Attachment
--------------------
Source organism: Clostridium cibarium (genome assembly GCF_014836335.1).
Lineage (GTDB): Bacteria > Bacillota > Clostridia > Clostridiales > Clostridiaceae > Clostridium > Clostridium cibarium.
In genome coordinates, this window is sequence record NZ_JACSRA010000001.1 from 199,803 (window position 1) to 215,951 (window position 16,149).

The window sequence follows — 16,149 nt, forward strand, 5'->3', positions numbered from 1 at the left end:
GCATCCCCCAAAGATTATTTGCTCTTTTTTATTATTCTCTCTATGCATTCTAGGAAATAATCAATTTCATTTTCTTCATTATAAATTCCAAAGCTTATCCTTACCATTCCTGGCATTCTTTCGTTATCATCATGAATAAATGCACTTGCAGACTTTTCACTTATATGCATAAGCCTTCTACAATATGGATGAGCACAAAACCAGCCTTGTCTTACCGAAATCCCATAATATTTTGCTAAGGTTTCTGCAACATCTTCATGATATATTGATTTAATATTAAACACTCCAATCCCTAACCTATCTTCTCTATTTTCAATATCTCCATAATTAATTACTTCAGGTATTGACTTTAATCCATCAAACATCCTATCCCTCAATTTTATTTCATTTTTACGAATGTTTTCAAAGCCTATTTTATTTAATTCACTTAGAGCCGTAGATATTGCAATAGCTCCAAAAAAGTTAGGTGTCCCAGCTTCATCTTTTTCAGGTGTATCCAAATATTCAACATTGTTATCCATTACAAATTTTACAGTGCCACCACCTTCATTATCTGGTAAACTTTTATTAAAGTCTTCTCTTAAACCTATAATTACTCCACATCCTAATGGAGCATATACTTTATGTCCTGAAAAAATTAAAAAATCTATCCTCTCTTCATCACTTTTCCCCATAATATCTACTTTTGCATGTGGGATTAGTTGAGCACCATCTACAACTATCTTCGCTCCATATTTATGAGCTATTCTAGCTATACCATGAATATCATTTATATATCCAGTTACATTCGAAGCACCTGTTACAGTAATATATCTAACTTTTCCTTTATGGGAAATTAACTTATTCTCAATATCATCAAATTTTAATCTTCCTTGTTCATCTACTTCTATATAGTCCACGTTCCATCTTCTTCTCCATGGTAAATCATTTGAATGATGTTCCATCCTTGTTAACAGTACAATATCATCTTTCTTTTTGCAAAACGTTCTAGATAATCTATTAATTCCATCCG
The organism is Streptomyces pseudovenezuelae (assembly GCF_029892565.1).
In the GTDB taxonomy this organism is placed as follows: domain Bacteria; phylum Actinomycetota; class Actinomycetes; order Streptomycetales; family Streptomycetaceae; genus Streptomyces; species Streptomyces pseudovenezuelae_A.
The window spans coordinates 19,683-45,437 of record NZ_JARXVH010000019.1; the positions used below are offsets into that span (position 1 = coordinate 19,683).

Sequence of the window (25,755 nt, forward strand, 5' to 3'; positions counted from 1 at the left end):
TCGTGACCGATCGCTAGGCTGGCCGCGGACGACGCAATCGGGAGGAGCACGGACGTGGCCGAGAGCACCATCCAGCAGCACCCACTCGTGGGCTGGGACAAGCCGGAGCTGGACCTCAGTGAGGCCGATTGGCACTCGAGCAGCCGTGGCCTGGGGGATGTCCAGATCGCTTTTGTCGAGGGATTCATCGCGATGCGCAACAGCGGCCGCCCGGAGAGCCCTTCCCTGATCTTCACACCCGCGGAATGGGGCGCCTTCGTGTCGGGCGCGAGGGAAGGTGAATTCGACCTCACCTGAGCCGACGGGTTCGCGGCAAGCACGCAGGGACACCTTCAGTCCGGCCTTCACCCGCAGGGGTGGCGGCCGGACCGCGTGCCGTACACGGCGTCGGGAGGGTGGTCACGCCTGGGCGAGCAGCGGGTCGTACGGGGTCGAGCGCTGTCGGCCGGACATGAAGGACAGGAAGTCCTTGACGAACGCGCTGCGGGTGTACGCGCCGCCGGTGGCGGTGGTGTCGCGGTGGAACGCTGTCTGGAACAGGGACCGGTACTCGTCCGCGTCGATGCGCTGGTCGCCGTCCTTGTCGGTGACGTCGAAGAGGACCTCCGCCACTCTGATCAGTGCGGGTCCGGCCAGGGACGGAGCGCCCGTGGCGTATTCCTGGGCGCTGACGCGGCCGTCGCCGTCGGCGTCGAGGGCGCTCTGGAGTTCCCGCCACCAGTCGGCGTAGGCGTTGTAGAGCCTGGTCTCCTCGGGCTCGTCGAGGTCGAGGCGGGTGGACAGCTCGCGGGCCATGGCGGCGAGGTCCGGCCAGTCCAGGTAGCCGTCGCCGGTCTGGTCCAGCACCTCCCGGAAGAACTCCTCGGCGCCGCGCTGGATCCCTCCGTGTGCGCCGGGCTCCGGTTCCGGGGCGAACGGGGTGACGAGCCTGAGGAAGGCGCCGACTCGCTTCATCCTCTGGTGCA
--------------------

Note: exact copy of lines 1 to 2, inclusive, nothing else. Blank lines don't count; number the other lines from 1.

Source organism: Clostridium cibarium (genome assembly GCF_014836335.1).
Lineage (GTDB): Bacteria > Bacillota > Clostridia > Clostridiales > Clostridiaceae > Clostridium > Clostridium cibarium.